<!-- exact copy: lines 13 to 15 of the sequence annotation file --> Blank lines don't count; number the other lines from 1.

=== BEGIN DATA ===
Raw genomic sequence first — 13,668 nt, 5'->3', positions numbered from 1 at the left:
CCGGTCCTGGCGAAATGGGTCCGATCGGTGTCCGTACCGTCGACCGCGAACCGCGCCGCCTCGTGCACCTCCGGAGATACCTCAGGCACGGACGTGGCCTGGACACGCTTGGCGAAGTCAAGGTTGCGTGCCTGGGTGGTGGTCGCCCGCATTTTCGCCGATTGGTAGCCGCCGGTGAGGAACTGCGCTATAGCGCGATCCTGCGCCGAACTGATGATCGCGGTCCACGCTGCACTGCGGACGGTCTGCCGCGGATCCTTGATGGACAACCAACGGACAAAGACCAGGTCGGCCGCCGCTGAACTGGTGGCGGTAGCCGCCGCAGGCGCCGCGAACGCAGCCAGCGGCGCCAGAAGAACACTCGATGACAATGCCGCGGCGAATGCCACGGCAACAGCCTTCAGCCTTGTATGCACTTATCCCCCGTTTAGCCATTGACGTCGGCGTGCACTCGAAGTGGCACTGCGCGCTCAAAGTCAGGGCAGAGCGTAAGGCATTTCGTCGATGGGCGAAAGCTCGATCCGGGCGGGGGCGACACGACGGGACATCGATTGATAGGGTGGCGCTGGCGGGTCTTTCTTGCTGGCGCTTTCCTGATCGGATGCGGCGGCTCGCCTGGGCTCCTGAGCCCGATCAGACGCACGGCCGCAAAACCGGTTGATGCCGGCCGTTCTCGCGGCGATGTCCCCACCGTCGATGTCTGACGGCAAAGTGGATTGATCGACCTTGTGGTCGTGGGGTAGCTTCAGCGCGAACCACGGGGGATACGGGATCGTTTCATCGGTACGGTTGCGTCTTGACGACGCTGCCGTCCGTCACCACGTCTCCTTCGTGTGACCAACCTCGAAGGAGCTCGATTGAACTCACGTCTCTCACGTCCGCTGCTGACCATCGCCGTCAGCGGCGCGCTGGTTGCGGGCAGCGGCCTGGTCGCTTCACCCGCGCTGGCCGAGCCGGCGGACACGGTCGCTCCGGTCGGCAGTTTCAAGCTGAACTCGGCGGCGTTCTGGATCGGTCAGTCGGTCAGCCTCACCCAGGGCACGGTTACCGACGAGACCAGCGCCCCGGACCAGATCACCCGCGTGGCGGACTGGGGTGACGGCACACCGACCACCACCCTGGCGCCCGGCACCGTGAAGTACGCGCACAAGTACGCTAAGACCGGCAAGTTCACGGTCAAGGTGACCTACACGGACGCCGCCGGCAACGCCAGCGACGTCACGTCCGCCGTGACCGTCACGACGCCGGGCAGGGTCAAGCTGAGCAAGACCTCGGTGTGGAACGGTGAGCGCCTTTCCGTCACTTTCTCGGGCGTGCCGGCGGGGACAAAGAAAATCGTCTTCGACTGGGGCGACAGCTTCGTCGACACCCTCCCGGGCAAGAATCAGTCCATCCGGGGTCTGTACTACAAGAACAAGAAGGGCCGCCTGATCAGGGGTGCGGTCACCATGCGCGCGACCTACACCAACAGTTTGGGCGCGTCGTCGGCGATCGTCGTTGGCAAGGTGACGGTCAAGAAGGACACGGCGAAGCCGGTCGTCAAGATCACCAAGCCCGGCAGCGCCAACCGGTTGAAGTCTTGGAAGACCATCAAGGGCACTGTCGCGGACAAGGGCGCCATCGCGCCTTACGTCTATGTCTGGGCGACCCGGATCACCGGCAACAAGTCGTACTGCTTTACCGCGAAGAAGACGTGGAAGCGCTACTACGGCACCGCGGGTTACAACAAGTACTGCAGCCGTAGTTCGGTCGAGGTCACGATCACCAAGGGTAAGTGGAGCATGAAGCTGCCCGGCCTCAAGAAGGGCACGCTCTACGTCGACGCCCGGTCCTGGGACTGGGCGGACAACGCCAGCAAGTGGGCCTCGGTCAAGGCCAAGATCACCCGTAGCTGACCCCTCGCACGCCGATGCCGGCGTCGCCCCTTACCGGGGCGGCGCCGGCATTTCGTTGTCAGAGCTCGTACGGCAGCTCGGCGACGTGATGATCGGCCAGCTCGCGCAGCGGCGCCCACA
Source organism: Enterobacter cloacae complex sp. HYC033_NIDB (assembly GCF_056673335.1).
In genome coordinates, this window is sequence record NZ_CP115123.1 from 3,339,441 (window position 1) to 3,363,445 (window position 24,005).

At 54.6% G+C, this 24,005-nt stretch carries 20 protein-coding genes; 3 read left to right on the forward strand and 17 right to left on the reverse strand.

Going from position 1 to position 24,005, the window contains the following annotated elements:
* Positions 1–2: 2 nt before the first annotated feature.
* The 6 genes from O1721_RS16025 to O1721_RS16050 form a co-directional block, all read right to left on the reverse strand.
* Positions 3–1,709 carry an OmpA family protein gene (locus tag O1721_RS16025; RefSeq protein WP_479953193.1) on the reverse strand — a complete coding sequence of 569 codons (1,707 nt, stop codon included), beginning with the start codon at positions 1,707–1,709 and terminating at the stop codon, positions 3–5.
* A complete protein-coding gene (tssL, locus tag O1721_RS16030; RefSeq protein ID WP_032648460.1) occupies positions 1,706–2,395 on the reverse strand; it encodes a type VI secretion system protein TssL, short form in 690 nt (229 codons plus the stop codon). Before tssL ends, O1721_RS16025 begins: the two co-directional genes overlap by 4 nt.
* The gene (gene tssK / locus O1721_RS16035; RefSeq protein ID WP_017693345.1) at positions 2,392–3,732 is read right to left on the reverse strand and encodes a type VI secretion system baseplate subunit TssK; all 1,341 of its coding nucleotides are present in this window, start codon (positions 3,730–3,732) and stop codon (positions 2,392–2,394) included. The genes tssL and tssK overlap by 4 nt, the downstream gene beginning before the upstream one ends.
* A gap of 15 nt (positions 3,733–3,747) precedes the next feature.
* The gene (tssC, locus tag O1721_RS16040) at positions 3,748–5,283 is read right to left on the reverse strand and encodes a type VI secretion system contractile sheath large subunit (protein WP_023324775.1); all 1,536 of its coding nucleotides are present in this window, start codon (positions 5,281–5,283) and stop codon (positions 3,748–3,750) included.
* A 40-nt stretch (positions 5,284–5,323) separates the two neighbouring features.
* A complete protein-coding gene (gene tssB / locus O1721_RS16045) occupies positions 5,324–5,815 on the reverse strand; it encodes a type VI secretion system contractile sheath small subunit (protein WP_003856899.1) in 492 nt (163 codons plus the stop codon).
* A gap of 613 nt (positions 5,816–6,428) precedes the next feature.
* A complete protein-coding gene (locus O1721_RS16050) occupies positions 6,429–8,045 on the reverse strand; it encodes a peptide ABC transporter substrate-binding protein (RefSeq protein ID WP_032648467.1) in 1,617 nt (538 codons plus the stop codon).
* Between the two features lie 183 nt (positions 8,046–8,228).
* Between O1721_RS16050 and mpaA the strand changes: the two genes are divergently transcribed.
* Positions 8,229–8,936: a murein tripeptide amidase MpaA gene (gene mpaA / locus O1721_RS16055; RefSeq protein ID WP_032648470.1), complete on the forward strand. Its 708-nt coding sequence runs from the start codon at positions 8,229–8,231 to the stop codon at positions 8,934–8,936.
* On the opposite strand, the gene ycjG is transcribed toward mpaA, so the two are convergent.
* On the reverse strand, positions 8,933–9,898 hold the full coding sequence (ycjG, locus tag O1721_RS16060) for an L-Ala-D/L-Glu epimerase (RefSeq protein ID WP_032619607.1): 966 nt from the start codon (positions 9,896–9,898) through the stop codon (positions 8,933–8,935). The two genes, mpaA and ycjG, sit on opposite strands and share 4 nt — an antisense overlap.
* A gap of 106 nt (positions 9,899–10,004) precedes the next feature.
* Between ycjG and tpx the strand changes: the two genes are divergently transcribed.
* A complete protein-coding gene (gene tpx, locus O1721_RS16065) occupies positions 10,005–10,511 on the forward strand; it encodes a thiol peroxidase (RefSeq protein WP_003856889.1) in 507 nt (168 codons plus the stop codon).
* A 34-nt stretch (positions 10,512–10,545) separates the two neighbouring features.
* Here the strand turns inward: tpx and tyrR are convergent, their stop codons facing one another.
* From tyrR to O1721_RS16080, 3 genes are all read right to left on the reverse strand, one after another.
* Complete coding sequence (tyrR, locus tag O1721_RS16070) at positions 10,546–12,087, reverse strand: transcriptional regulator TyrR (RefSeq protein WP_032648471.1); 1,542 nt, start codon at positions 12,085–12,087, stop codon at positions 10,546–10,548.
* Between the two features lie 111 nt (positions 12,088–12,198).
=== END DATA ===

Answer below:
* The gene (tssC, locus tag O1721_RS16040) at positions 3,748–5,283 is read right to left on the reverse strand and encodes a type VI secretion system contractile sheath large subunit (protein WP_023324775.1); all 1,536 of its coding nucleotides are present in this window, start codon (positions 5,281–5,283) and stop codon (positions 3,748–3,750) included.
* A 40-nt stretch (positions 5,284–5,323) separates the two neighbouring features.
* A complete protein-coding gene (gene tssB / locus O1721_RS16045) occupies positions 5,324–5,815 on the reverse strand; it encodes a type VI secretion system contractile sheath small subunit (protein WP_003856899.1) in 492 nt (163 codons plus the stop codon).